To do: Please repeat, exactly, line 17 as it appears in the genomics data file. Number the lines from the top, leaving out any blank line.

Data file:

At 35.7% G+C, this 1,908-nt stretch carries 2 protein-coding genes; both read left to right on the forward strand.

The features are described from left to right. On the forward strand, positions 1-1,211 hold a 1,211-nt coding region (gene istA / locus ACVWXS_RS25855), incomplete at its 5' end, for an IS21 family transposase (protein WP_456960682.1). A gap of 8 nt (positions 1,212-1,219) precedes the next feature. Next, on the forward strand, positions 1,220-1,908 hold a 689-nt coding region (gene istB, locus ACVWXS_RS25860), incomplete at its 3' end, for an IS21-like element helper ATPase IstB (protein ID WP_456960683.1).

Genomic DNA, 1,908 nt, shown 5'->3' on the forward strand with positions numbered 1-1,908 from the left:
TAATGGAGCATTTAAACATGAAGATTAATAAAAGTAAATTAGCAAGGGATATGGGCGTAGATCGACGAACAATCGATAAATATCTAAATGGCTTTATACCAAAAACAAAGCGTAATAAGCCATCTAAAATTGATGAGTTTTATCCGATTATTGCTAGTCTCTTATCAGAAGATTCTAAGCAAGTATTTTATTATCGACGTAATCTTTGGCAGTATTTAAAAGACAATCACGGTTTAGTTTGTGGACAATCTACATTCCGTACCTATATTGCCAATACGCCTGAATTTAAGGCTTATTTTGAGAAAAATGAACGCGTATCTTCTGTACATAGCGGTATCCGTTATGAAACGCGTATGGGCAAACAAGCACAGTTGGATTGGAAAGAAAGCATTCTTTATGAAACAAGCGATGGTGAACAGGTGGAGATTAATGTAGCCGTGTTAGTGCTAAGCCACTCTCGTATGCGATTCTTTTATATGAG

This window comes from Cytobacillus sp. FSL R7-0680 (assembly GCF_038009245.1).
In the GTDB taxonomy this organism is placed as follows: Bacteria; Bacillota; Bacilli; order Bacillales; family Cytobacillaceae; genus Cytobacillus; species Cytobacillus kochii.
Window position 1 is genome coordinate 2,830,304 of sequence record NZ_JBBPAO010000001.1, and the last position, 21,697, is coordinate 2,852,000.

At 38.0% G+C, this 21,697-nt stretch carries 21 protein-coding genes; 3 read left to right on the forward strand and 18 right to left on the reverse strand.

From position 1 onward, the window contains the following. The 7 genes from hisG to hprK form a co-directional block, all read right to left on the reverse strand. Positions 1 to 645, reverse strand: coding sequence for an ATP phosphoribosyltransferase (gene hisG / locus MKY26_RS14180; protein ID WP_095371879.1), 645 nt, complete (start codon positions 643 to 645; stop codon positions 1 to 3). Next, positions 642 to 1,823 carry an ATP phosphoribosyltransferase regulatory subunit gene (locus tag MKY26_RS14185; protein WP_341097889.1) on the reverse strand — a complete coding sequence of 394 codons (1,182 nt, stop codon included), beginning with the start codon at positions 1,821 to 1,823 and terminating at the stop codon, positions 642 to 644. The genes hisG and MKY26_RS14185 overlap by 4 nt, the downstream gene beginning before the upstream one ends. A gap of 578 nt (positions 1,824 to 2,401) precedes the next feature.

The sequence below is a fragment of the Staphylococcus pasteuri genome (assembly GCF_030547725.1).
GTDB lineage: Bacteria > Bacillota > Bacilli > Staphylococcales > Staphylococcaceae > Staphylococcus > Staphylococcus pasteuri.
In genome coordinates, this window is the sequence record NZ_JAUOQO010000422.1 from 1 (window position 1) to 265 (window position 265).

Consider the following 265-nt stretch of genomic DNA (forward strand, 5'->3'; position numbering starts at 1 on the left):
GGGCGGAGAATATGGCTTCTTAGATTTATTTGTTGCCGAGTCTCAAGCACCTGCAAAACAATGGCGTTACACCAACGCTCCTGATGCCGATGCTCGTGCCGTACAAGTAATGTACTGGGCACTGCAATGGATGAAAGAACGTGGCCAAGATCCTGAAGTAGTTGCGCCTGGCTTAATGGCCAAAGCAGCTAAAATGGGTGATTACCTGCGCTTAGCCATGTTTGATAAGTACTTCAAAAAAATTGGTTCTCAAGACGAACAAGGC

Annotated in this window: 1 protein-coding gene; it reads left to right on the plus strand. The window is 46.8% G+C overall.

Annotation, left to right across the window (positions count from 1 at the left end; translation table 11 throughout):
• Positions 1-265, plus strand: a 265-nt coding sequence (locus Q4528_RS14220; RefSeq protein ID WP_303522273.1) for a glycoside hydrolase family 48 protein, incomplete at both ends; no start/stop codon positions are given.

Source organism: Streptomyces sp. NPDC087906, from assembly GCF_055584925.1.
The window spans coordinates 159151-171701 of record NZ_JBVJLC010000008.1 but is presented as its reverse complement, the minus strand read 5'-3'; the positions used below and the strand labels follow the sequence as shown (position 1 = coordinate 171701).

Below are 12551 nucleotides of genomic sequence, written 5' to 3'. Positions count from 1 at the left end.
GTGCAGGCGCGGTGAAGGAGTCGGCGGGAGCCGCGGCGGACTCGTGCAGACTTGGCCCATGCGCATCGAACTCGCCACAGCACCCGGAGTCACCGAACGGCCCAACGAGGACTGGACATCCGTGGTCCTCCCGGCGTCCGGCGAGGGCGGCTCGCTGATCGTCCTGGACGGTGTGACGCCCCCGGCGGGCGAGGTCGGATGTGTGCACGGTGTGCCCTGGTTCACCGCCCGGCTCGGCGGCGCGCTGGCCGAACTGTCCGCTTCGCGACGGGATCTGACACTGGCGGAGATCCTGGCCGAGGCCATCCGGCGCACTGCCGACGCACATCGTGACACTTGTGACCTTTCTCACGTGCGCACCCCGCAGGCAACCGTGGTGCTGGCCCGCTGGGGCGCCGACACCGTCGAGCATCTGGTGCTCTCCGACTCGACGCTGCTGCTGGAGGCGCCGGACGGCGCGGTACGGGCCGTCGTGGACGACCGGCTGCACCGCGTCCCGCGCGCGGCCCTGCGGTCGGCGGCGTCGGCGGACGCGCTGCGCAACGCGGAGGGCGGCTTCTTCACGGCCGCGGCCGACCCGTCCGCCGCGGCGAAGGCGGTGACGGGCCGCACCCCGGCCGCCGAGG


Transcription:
• Positions 1-265, plus strand: a 265-nt coding sequence (locus Q4528_RS14220; RefSeq protein ID WP_303522273.1) for a glycoside hydrolase family 48 protein, incomplete at both ends; no start/stop codon positions are given.